I think any startup will tell you that on the route to success, they had no idea where things would go. They may have only had a good idea that wasn’t vetted in their own minds and as they proceeded in building the product or the business, they encountered (and learned) along the way. This is the process that needs to occur. We can’t know everything right now, but we do know some things, and we do know there’s a problem.
Democrats need to stop trying to do it all right now while they have control of both houses of Congress and the White House. They are rushing things and that makes the whole deal failure prone. Republicans need to stop stonewalling and get something done. Yes, it’s going to cost money. Maybe a lot in the long run. But at the end of the day, there is an obligation of a society to take care of those who may not be able to take care of themseleves. With this in mind, iterate toward the perfect solution where society can do that, but let’s try to limit the costs and footprints and preserve the free market as well.
It won’t be perfect, but trillion dollar spitballs don’t solve anything.
With the Super Bowl a few days away, I have yet to figure out where I’m watching it. However, President Obama knows where he’s watching it. He is throwing a party at the White House for a handful of elected officials.
- Senator Bob Casey (D-PA)
- Senator Dick Durbin (D-IL)
- Senator Amy Klobuchar (D-MN)
- Senator Arlen Specter (R-PA)
- Congressman Elijah Cummings (D-MD)
- Congressman Artur Davis (D-AL)
- Congresswoman Rosa DeLauro (D-CT)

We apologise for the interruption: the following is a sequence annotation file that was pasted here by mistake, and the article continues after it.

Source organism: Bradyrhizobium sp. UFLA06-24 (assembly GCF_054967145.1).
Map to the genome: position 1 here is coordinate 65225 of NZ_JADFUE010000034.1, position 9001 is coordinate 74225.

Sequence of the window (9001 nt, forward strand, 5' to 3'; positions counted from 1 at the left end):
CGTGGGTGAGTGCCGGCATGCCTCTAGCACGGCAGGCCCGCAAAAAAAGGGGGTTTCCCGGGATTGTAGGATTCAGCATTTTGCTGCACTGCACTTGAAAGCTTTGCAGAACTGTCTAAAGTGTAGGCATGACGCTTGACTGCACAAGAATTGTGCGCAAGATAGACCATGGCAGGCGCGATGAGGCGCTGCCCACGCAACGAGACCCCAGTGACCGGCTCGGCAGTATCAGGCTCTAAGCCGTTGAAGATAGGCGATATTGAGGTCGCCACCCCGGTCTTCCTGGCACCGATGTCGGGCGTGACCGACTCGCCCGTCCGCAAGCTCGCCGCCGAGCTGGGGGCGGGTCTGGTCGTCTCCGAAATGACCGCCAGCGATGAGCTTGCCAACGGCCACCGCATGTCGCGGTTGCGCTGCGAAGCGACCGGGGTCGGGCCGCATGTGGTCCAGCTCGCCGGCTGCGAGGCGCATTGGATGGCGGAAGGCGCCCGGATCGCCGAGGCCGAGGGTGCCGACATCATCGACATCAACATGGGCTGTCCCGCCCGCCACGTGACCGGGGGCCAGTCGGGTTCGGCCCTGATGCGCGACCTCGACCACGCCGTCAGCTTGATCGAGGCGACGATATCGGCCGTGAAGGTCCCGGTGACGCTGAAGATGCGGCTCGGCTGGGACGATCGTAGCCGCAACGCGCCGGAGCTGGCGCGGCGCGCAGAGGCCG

- Congressman Charlie Dent (R-PA)
- Congressman Mike Doyle (D-PA)
- Congressman Trent Franks (R-AZ)
- Congressman Raul Grijalva (D-AZ)
- Congressman Paul Hodes (D-NH)
- Congresswoman Eleanor Holmes-Norton (D-DC)
- Congressman Patrick Murphy (D-PA)
- Congressman Fred Upton (R-MI)
I presume Sen. Specter, Sen. Casey, Rep. Dent, Rep Doyle, and Rep. Murphy will be rooting for the Steelers. Likewise, Rep. Franks and Rep. Grijalva will be rooting for the Cardinals. I presume Rep. Cummings, my Congressman, will be a Cardinals fan on Sunday too, considering his district is in the Baltimore area. And, of course, our President has defied logic, as a man from an NFC town who now lives in an NFC town, by declaring his support for Pittsburgh.
For my part, I’m loving me some Red and White.
A visual representation of wartime speeches by Presidents (As inspired by Thomas Hawk who compares speeches of candidates in a visual fashion). Click each image for full size.
President Roosevelt went to Congress to ask for a Declaration of War, the last time any American President has followed Constitutional guidelines for such action.
And President George W. Bush’s address to Congress where he declared war himself: